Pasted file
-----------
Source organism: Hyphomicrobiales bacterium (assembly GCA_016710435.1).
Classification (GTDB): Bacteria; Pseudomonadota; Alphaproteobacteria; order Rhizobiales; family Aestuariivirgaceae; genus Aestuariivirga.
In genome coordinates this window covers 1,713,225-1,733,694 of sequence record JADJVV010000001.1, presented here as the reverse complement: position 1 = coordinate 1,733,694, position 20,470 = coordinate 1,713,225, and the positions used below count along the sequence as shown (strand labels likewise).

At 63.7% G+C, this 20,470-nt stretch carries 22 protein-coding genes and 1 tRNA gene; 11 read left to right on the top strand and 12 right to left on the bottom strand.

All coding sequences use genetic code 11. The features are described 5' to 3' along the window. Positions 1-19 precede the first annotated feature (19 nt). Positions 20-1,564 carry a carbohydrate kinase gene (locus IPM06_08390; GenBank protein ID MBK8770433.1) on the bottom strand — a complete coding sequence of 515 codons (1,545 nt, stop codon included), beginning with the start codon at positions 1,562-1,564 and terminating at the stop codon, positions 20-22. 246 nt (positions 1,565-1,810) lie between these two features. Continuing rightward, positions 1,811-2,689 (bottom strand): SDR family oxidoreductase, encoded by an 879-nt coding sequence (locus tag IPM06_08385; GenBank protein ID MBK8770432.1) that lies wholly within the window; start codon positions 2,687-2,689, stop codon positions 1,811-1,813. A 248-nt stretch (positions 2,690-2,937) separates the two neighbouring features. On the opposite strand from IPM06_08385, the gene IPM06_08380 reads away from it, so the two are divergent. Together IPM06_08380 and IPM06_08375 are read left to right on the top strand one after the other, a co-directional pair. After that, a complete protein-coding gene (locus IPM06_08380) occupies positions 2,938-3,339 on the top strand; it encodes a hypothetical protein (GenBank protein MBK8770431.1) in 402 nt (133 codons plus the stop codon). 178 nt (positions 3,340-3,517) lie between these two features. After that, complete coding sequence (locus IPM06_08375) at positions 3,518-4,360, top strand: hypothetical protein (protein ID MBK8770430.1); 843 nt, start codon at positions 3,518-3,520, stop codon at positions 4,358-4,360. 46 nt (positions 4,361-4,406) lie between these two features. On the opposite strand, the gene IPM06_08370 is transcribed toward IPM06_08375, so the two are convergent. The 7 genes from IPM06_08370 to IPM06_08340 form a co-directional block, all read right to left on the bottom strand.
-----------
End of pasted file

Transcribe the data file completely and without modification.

Source organism: Hyphomicrobiales bacterium (assembly GCA_016710435.1).
Classification (GTDB): Bacteria; Pseudomonadota; Alphaproteobacteria; order Rhizobiales; family Aestuariivirgaceae; genus Aestuariivirga.
In genome coordinates this window covers 1,713,225-1,733,694 of sequence record JADJVV010000001.1, presented here as the reverse complement: position 1 = coordinate 1,733,694, position 20,470 = coordinate 1,713,225, and the positions used below count along the sequence as shown (strand labels likewise).

At 63.7% G+C, this 20,470-nt stretch carries 22 protein-coding genes and 1 tRNA gene; 11 read left to right on the top strand and 12 right to left on the bottom strand.

All coding sequences use genetic code 11. The features are described 5' to 3' along the window. Positions 1-19 precede the first annotated feature (19 nt). Positions 20-1,564 carry a carbohydrate kinase gene (locus IPM06_08390; GenBank protein ID MBK8770433.1) on the bottom strand — a complete coding sequence of 515 codons (1,545 nt, stop codon included), beginning with the start codon at positions 1,562-1,564 and terminating at the stop codon, positions 20-22. 246 nt (positions 1,565-1,810) lie between these two features. Continuing rightward, positions 1,811-2,689 (bottom strand): SDR family oxidoreductase, encoded by an 879-nt coding sequence (locus tag IPM06_08385; GenBank protein ID MBK8770432.1) that lies wholly within the window; start codon positions 2,687-2,689, stop codon positions 1,811-1,813. A 248-nt stretch (positions 2,690-2,937) separates the two neighbouring features. On the opposite strand from IPM06_08385, the gene IPM06_08380 reads away from it, so the two are divergent. Together IPM06_08380 and IPM06_08375 are read left to right on the top strand one after the other, a co-directional pair. After that, a complete protein-coding gene (locus IPM06_08380) occupies positions 2,938-3,339 on the top strand; it encodes a hypothetical protein (GenBank protein MBK8770431.1) in 402 nt (133 codons plus the stop codon). 178 nt (positions 3,340-3,517) lie between these two features. After that, complete coding sequence (locus IPM06_08375) at positions 3,518-4,360, top strand: hypothetical protein (protein ID MBK8770430.1); 843 nt, start codon at positions 3,518-3,520, stop codon at positions 4,358-4,360. 46 nt (positions 4,361-4,406) lie between these two features. On the opposite strand, the gene IPM06_08370 is transcribed toward IPM06_08375, so the two are convergent. The 7 genes from IPM06_08370 to IPM06_08340 form a co-directional block, all read right to left on the bottom strand.